Wednesday, April 10, 2019

Book review: "Who Wrote the Bible," by Richard Elliott Friedman

Many thanks to my husband, who was assigned this book to read for his Contexts class, for passing it along to me.

If you think that the Documentary Hypothesis regarding the origins of the Bible makes sense, this book is for you. Be sure to get the second edition, as the author, after even more research, changed his mind on a major point.

I had no idea that politics--both governmental and religious--may have played a major role in the writing of the Bible. For example, I had no clue--because all traces have been erased from the Bible--that there may have been Kohanim (Priests) who were the descendants of Moses, rather than his brother Aaron. As the saying goes, history is written by the victors--the Aaronid Priests won, the Mushite Priests lost.

I was absolutely fascinated to see break-downs of confusing texts into their component parts, showing who wrote what, sentence by sentence. Knowing who wrote what, and why, really helped me understand how such texts got to be so confusing. I particularly recommend the author's parsing of the story of Korach, titled "The Rebellion, Numbers 16" (pages 193-196 in my addition).  He did a much better job than I did, and helped clean up this mess.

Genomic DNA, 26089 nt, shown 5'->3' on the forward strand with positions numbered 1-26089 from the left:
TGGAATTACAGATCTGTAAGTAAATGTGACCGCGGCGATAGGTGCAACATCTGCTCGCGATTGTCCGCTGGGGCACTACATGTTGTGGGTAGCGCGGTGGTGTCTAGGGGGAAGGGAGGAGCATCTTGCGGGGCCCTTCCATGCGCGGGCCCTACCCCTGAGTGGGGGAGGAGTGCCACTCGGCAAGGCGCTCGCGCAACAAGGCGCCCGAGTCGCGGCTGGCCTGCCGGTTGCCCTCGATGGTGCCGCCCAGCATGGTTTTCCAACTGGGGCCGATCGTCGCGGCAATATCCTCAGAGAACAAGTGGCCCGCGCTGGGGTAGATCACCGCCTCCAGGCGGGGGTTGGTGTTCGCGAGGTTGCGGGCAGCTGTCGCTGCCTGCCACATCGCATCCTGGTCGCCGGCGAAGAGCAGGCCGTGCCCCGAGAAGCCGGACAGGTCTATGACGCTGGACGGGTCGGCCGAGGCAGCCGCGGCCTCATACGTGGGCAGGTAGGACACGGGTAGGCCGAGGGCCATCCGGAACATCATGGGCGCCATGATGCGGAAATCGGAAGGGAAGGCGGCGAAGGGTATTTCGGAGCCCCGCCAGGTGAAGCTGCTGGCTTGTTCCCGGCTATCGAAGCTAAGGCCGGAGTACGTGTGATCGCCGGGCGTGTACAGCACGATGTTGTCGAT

And I especially appreciated the author's insistence that Biblical scholarship, rather than detracting from the holiness of the text, enhances our understanding and appreciation of it. I also found it fascinating that he's of the opinion that the Bible was the first attempt at writing a history.

I love this book!

Other books that I recommend for your Jewish bookshelf:

"Esau's Blessing," by Ora Horn Prouser 

I can't believe I never posted a book review about Subversive Sequels in the Bible:  How Biblical Stories Mine and Undermine Each Other, by Judy Klitsner.  I really should do something about that.  And here it is.


Blogger David Staum said...

It's a fascinating and brilliant book. I read it 5 years ago but your post prompted me to plan to read it again.

I do have some reservations about the way he points to individuals (even unnamed ones) as THE author of particular sections. Here's a post I wrote about that in 2014 (complete with a comment from you and my reply :-)

Wed Apr 10, 10:40:00 PM 2019  
Blogger Shira Salamone said...

Thanks for the URL. Ah, a blast from the past!

Indeed, he is rather daring in identifying authors so definitively. Perhaps I should take those definitive identifications with a bit of doubt, since they're impossible to prove. But the book as a whole makes sense.

Thu Apr 11, 09:29:00 AM 2019  

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